It is *not proof of stake.* when:

a) burn happens regardless of whether you successfully mine.
b) miner cannot know which tx are burns
c) the majority of burns cannot be used for mining and are simply lost
(poisson discovery distribution)
d) burn involves real risk: *every bit as much at stake *

(It's the difference between a computer secured by not being connected to
the internet, and a computer secured by re-imaging from a computer that
was, in the past, not connected to the internet.)

It is possible to craft a burn-network such that the only way for a miner
to prevent a burn is to prevent all transactions other than his own.

This is still a weakness, and I can't see a way around it though.

On Fri, Apr 7, 2017 at 8:59 AM, Jannes Faber via bitcoin-dev <> wrote:

> On 6 April 2017 at 19:13, Alex Mizrahi via bitcoin-dev <bitcoin-dev@lists.
>> wrote:
>> Ethically, this situation has some similarities to the DAO fork.
>> Much better analogy:
>> 1. An ISV make software which makes use of an undocumented OS feature.
>> 2. That feature is no longer present in the next OS release.
>> 3. ISV suffers losses because its software cannot work under new OS, and
>> thus people stop buying it.
>> I think 99% of programmers would agree that this loss was inflicted by a
>> bad decision of ISV, and not by OS vendor changing OS internals. Relying on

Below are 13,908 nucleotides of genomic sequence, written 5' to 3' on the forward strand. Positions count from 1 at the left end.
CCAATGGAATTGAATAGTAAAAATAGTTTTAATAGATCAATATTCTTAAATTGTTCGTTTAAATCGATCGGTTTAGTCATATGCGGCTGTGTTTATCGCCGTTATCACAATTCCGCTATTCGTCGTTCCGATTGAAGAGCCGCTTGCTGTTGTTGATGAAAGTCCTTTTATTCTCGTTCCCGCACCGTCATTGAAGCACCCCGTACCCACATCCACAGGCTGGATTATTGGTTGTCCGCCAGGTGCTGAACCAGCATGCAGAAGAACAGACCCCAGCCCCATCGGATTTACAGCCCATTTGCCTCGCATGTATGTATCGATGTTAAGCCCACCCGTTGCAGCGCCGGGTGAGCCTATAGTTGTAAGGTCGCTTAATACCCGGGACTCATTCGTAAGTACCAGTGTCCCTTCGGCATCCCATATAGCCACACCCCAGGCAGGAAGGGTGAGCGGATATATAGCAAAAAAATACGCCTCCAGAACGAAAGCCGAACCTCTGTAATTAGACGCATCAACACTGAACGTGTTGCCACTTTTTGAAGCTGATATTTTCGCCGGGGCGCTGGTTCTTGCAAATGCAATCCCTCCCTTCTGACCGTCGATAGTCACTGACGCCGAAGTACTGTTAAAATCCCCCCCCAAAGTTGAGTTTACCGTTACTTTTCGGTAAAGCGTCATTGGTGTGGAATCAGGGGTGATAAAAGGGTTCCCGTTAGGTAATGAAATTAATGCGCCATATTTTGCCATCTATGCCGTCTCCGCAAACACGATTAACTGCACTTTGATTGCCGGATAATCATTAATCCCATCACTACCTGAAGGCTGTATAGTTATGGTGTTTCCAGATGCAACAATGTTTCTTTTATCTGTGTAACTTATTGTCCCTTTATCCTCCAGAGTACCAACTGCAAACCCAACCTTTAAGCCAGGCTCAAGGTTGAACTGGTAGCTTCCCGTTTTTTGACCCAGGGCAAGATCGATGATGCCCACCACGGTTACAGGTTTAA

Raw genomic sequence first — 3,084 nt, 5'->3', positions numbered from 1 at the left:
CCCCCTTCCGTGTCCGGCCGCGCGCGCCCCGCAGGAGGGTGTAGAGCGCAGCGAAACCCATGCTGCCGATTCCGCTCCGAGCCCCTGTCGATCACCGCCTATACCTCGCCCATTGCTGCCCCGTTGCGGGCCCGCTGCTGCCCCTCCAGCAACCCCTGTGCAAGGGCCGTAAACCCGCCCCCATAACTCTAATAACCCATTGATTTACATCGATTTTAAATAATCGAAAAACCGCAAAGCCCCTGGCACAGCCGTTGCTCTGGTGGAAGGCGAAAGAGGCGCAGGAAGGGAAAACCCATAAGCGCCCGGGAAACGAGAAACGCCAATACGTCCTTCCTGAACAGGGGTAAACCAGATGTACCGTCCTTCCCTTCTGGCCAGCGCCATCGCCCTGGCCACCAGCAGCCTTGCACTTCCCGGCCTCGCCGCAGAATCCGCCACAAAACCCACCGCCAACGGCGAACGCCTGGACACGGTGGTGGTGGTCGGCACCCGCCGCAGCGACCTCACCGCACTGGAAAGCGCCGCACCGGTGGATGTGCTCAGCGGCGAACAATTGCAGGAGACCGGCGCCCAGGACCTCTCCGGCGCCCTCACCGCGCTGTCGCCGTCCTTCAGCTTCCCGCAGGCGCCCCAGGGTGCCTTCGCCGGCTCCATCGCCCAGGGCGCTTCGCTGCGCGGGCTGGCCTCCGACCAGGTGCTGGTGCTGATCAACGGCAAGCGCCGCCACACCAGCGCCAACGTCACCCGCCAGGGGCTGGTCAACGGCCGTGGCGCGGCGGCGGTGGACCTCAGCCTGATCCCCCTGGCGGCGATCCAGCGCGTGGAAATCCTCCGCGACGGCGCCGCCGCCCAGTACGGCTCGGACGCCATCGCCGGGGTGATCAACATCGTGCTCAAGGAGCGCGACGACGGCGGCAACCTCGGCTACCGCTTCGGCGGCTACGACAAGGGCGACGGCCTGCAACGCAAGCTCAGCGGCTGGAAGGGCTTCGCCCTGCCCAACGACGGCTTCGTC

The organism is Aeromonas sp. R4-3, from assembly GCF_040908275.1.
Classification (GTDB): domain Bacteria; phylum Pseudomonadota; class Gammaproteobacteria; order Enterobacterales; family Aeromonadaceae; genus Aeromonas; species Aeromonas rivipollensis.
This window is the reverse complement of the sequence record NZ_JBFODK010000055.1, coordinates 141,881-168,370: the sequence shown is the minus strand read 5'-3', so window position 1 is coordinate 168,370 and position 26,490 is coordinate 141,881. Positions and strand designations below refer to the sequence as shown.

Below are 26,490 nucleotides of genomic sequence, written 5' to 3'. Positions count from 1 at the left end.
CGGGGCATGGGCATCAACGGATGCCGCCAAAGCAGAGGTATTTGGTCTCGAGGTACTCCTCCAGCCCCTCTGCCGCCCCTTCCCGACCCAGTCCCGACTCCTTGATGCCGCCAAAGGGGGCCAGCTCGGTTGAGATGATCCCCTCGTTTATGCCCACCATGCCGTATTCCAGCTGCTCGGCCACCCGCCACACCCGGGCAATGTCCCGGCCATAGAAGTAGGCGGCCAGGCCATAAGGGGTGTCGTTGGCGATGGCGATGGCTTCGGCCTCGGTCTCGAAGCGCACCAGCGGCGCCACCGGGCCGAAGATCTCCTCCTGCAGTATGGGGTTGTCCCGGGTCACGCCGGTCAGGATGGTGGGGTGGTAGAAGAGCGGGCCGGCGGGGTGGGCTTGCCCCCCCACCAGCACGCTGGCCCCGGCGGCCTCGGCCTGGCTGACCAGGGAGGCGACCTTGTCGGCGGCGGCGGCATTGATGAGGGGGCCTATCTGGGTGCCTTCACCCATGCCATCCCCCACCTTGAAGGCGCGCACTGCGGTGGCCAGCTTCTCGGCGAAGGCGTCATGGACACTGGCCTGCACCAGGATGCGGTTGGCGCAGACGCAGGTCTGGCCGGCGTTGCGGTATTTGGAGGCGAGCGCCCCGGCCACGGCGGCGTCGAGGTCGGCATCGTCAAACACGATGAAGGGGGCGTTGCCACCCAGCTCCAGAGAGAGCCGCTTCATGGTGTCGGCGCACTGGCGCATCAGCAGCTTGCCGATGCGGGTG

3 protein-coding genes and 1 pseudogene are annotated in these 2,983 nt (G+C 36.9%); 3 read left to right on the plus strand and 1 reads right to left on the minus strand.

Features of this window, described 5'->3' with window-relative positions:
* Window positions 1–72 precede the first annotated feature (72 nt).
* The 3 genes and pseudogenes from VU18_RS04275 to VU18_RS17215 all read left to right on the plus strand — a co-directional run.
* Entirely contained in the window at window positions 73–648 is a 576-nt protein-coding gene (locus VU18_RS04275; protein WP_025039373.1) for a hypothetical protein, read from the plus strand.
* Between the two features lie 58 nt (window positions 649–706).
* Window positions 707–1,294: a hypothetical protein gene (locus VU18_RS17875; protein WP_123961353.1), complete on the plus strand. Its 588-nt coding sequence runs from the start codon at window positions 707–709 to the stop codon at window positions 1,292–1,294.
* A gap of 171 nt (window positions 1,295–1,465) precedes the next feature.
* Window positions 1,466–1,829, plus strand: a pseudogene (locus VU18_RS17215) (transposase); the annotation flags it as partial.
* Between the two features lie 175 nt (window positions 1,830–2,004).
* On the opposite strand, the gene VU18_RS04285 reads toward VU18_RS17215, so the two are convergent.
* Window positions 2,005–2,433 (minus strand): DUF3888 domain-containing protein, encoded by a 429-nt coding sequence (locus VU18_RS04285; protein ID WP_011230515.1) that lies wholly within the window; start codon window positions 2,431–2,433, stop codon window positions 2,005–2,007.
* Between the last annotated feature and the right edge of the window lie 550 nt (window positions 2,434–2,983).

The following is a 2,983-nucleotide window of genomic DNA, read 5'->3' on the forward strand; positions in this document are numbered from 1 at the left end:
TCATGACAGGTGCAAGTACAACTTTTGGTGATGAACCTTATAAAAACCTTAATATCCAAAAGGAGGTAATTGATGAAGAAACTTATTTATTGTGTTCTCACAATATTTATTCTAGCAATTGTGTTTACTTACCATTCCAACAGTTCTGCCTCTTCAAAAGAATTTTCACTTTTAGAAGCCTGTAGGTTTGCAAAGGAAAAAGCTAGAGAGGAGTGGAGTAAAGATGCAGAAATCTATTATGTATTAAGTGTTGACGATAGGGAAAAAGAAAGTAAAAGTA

>> undocumented features is something you do on your own risk.
> Right. And in this case, code still is law: if the code specifies a
> version number field and some miner finds an optimization that only works
> when the version number == 1 then it's his own problem once the network
> upgrades to version 2. In no way is there anything ethical about blocking
> the upgrade.
> History is not an indicator of the possible values any field can hold in
> the future. Limiting your operation to some arbitrary subset is at your own
> risk.
> Regarding the comparison: I haven't heard anyone even suggest rolling back
> the last year of the blockchain to undo the damage already done, any
> comparison can end there. If Jonathan wants to persist with this comparison
> it would be more like people deciding to stop further funding of the hacked
> contract. Yeah, that evil.
> --
> Jannes Faber
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